Older adults at the Kensington Place assisted living community in Redwood City, California, have been spending most of their time in their rooms as part of social distancing measures.
But Kensington staff have found ways to keep residents active and connected—including giving them access to iPads and setting them up on a digital chat platform called Slack.
Before COVID-19, residents would do daily exercises together. They’d dance, do chair yoga, art therapy, mindfulness exercises, and more.
Now, they do these activities in their rooms, but they aren’t necessarily alone. Some of them have family members joining them virtually for exercises and other activities.
“Having Slack available, amongst other activities, we have been able to add to their environment, so they are still receiving the same stimulation,” said Greig O’Connor, business director at Kensington Place, via email.
The Kensington team has made sure to engage with residents one-on-one throughout the day, but having their families “visit” virtually also helps keep spirits high.
Slack was an unusual choice for a platform, but a good fit for the home’s needs.
Platform Suited to Those With Dementia
O’Connor saw people using Slack for work—the platform is usually used for businesses to share messages and large files internally. O’Connor envisioned a different use for it at Kensington Place, and it’s since spread to the other Kensington Senior Living communities across California and other states.
Some 500 families are now connected to their elderly loved ones through Slack.
With Slack, updates stay on the page, so there’s no need to be available at the exact same time. Both parties can take videos and photos of episodes in their daily lives and share them at any time, despite time-zone differences or different schedules.
Residents can go back and see the conversations and pictures multiple times. This is helpful for residents exhibiting various forms of dementia, O’Connor said.
They can review the conversations to remember them better and be reminded of where they left off.
“Whether it be a family sharing their day at the farm on the other side of the country, or a family member wishing our resident a family happy birthday from across the world, it has been beautiful to see the engagement amongst one another,” O’Connor said.
“[They] get excited about just showing their families whatever they are enjoying in the moment,” O’Connor said. “Smiles convey it all.”
Residents aren’t all as tech-savvy as their younger relatives, but with some help they’ve gotten onboard.
The number of elderly people using the internet has grown at a fast rate in the past several years, making the gap smaller between them and younger generations in this regard.
In the past ten years, the percentage of seniors using the internet has gone from 43 to 73, according to Pew Research. The percentage of young adults using the internet has gone from 92 to 100.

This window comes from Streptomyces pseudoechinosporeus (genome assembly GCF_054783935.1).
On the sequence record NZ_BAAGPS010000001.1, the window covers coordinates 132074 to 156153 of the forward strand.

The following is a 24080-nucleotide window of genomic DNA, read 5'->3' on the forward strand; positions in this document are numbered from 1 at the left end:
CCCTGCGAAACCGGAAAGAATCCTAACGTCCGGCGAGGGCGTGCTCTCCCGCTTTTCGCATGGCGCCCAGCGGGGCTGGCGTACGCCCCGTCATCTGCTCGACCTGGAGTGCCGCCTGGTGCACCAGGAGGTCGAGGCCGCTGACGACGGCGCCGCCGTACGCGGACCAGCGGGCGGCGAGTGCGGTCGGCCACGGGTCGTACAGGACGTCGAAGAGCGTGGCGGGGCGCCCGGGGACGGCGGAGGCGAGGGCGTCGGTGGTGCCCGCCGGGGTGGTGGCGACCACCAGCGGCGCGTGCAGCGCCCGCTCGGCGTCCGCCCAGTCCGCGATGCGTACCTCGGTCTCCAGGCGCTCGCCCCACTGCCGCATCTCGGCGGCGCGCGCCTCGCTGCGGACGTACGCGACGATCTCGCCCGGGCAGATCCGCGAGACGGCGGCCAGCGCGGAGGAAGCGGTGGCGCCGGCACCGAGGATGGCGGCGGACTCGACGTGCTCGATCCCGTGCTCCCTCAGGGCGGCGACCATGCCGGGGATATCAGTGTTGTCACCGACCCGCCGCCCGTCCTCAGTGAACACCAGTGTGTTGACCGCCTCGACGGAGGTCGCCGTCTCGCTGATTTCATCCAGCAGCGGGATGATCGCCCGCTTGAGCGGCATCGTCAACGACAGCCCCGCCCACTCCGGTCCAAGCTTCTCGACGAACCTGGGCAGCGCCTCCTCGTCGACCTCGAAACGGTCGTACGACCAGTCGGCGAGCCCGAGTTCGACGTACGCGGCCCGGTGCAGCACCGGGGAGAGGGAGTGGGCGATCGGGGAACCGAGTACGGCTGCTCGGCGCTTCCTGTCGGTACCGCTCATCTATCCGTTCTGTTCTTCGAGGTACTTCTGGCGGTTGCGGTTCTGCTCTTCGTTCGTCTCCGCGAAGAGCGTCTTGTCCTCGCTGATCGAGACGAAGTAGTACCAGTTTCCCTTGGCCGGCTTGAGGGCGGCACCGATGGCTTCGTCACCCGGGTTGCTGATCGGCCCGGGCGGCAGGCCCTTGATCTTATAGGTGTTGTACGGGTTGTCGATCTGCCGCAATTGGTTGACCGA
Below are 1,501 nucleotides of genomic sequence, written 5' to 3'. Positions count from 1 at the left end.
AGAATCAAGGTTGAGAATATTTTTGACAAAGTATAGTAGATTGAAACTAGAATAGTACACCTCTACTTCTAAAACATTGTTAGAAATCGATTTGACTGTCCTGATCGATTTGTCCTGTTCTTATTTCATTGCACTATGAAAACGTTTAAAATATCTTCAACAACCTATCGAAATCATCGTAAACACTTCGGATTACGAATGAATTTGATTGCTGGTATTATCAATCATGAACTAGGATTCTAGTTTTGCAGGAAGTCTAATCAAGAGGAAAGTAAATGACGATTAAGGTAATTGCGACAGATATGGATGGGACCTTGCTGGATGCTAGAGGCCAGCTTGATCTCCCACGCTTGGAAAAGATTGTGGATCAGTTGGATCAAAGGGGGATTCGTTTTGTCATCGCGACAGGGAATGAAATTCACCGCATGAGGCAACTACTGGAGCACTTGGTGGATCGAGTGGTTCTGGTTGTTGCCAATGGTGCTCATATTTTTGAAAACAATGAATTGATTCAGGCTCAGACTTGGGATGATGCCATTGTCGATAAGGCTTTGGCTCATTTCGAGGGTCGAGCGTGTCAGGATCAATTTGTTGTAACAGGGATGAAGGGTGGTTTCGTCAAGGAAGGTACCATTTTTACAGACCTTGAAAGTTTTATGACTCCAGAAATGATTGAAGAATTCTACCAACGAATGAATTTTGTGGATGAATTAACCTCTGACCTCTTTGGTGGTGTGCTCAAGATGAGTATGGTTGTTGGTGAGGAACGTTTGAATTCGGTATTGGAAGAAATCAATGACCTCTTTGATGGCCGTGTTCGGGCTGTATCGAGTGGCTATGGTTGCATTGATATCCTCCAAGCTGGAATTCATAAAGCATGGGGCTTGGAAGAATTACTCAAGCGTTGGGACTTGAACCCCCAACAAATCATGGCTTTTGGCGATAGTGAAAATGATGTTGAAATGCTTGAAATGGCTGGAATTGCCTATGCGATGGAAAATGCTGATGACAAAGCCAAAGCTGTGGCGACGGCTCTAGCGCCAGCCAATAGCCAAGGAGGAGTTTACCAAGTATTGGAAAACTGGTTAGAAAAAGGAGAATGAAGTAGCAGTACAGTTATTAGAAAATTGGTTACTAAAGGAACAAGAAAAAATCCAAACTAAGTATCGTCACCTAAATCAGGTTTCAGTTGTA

This so-called “silver surfer” trend helped keep seniors more connected even before the pandemic.
The company WayWiser was founded to help facilitate these connections, and it has found the pandemic has made this service more relevant than ever.
WayWiser is helping Kensington implement the technology on a large scale, providing training and set-up of private Slack channels for each resident.
It’s a company that also focuses on helping seniors maintain independence, and it especially works on the issue of elder exploitation.
The elderly are heavily targeted by scams, especially online. One of the most common scams involves fake communications from the Social Security Administration that attempt to steal the seniors’ benefits.
Lindsay Faeder is co-founder of WayWiser, and her father is one of the founding partners of Kensington Senior Living.
“My dad taught me that caring for the older adults living in senior communities is all about honoring what made their lives unique. And a huge part of that is about maintaining connections to those they love,” she said in a WayWiser blog post.
She told The Epoch Times via email, “Connecting to loved ones during this time is more important than ever.”
“One resident and her daughter love gardening, so they share photos back and forth of new blooms,” Faeder said.
Faeder said that a family shared pictures of a new great-grandchild named after their loved one who’s staying at Kensington, bringing tears of joy to the loved one’s eyes.
Karen Kane-Foempe, whose mother lives at Kensington Place, told the WayWiser blog, “This has been a wonderful tool to reassure our family that we are all doing OK.”
“We have my husband in Germany, grandkids in various parts of the state, as well as my sister and I in the area. That’s three generations of family members all connected and able to see my mom happily and actively engaged at The Kensington Place community.”